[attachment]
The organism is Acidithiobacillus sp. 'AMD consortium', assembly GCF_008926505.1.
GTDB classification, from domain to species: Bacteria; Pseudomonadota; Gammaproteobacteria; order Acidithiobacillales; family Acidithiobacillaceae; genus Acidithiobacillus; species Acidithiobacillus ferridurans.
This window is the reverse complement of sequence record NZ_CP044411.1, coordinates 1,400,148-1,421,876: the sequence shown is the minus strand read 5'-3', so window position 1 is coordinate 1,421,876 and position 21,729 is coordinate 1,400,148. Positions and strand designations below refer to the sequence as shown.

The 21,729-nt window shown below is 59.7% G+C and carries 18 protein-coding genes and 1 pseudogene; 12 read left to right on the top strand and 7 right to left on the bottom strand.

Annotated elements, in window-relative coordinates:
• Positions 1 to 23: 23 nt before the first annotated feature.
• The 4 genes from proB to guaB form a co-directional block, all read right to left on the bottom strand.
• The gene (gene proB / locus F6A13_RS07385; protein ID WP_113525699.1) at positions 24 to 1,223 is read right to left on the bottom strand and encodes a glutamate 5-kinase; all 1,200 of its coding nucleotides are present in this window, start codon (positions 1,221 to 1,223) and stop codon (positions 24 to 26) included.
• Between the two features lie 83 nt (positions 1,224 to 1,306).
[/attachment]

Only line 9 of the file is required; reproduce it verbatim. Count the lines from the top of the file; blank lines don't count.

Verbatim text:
• Between the two features lie 83 nt (positions 1,224 to 1,306).